Kirtsaeng v. John Wiley & Sons
A recent court case that is currently at the supreme court.
I'll try to summarize it as best as I can:
1. Kirtsaeng, a Thailand student went to school in the United States
2. There, he noticed that there was quite a disparity between the prices of textbooks
-They were cheaper in Thailand then in America, and they had virtually the same content*
3. He decided to reverse-import textbook from Thailand, and sell them in the United States to make a profit off the price difference
4. Sold the reverse-imported textbooks on ebay
5. The publisher of the textbooks (John Wiley & Sons) notices and decided to take it up in court
6. Several cases and appeals later it makes it's way onto the supreme court
*This is because of the differences in the standard of living in other countries. In order to be able to make a profit, and compete in those markets, companies books with virtually the same material, but with differences in the way they are made. This is the price and sell them competitively in regions with different standards of living.
The link to the SCOTUS blog "Proceedings and Orders" Here
When I first read the list I was rather surprised by the list of amicus curiae. The most surprising was Costco, I looked into that and it turned out that Costco had faced a very similar lawsuit with a watch company (Omega) within the past few years in which the courts ruled in favor of Costco. It seems that they are also attempting to protect the first sale doctrine.
The lawsuit primarily concerns itself with the "First Sale Doctrine" which basically states that after you buy something from a producer, they lose control over it. To put it into context, if I were to buy clothes from "Clothing Inc", I could choose to resell those clothes in a yard sale and "Clothing Inc" would not have any say in it.
If the courts should rule in favor of John Wiley & Sons, then any company could have control of their products after the first sale. So no more yard sales, as every company could (but I don't think they will) demand a portion of the profits from the sale. Kirtsaeng argues that allowing this ruling would give incentive for companies to outsource production overseas, and that it will hurt the economy, primarily the grey market.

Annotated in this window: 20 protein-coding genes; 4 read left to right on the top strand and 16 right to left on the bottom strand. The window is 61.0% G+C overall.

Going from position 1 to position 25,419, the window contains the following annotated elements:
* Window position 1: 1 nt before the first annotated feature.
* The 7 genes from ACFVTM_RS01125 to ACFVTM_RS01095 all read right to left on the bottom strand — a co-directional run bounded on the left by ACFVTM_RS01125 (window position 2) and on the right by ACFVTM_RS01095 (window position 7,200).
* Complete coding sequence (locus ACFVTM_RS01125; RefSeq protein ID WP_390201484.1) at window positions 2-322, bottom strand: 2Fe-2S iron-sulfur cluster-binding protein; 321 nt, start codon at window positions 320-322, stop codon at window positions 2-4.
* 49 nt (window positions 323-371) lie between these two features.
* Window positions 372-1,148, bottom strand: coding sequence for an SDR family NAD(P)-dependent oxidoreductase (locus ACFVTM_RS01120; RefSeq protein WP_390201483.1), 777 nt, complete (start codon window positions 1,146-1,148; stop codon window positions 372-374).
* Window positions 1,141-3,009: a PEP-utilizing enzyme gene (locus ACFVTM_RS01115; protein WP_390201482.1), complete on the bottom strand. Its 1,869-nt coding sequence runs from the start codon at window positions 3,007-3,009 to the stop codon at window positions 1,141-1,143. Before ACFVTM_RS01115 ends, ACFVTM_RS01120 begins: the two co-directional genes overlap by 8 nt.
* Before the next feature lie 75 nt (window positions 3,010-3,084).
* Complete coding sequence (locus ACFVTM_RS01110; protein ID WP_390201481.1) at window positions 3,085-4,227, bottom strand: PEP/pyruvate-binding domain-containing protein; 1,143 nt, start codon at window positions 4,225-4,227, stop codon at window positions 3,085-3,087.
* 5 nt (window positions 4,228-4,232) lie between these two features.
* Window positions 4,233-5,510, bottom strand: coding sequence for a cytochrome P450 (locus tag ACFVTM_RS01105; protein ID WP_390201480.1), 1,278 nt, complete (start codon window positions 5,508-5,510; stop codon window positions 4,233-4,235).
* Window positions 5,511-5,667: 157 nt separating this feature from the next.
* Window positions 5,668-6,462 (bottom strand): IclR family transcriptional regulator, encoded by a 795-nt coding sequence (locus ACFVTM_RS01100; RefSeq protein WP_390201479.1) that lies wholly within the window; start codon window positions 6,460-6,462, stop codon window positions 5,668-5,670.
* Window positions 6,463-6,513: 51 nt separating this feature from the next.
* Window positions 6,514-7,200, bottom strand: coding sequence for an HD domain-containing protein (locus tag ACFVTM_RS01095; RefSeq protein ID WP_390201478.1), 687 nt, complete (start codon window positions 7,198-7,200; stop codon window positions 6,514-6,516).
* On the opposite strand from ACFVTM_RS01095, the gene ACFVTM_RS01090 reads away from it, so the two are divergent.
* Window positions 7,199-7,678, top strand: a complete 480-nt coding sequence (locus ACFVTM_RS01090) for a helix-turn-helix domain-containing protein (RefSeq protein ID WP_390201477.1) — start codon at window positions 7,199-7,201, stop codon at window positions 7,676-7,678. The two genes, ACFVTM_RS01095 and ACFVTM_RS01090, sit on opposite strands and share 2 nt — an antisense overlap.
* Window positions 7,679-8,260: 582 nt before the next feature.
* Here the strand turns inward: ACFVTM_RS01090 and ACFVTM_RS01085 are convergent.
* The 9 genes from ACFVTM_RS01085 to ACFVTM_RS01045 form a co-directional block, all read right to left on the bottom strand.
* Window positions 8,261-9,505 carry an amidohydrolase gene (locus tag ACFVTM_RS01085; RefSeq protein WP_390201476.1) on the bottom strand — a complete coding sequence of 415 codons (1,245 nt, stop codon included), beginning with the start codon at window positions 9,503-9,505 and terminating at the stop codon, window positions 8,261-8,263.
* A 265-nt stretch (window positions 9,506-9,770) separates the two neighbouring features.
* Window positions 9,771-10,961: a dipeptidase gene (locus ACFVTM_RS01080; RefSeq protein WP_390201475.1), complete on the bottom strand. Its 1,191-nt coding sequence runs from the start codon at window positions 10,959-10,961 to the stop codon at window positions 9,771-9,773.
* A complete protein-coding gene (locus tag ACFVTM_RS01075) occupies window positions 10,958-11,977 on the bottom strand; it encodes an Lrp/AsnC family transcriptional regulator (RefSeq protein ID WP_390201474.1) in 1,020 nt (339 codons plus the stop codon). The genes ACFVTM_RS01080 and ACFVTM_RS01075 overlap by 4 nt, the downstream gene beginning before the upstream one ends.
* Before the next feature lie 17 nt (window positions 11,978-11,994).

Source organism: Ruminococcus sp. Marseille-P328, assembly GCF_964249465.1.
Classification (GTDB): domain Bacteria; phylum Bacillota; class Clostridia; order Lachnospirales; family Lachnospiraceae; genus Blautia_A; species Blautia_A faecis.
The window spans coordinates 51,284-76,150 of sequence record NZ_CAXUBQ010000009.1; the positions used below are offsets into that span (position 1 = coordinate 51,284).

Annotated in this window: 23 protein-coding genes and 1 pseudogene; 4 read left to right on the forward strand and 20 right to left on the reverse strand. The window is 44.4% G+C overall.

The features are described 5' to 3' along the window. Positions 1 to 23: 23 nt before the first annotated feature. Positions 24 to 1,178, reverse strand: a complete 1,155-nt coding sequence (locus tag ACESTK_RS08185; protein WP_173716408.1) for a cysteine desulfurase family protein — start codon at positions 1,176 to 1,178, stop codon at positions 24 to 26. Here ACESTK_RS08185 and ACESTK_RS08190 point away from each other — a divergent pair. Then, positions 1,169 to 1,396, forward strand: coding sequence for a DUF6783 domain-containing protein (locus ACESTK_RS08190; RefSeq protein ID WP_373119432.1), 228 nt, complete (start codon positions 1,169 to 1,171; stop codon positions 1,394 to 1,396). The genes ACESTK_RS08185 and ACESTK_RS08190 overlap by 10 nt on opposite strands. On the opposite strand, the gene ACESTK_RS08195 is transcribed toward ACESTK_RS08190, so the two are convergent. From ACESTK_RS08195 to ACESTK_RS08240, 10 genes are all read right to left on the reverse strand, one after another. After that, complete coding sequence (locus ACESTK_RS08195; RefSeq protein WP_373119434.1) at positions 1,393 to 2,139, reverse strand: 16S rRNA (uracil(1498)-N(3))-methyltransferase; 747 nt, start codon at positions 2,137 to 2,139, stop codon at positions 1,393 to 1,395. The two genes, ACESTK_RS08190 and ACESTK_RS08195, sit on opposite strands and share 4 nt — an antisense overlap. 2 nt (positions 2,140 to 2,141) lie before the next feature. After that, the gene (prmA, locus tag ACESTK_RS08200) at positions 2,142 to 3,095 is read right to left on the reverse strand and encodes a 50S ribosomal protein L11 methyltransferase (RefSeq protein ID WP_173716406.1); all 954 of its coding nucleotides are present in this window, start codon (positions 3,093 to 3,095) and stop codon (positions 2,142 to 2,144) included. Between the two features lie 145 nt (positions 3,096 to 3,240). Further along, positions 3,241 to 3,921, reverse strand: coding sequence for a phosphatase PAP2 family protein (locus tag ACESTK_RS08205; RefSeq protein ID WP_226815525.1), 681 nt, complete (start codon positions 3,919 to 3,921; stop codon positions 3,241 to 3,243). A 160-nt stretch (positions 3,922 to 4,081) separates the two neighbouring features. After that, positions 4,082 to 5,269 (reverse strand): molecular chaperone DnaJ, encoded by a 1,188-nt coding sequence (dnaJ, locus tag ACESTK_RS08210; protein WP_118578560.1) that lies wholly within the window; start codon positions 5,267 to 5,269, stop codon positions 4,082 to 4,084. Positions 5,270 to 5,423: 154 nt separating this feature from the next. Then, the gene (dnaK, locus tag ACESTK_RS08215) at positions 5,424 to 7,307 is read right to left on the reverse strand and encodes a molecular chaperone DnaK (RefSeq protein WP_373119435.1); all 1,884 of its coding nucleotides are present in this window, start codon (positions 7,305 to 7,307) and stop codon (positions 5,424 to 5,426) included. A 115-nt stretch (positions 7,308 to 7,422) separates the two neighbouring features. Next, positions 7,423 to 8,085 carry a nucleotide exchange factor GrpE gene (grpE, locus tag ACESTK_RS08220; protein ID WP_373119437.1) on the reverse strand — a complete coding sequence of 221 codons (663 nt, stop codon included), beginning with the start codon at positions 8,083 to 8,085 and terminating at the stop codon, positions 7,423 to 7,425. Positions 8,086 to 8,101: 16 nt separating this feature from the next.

On the flip side, if the courts rule in favor of Kirtsaeng, it would set a precedent for reverse-importing, and it could easily destroy some companies. John Wiley & Sons argues that what Kirtsaeng is doing is copyright violation, and they are also seeking reparations for the books that Kirtsaeng sold. I believe that a lower court stated that the first sale doctrine only applies to domestically produced goods, and thus Kirtsaeng is violation of copyright. That was also what caused Kirtsaeng to appeal to the supreme court.
This really is an ambiguous situation. Regardless of the ruling, one party will walk away worse than before.
What Should be done?
My own opinion, but I think that John Wiley & Sons would have been better off keeping quiet. This is actually creating a sort of Streisand Effect. By attempting to stop the reverse-importing/copyright violation, they have actually raised awareness for it. This could start an interesting trend in the "Grey Market", rather then the incoming freshmen buying from upperclassmen. This trend could cause quite a bit of damage in the textbook industry.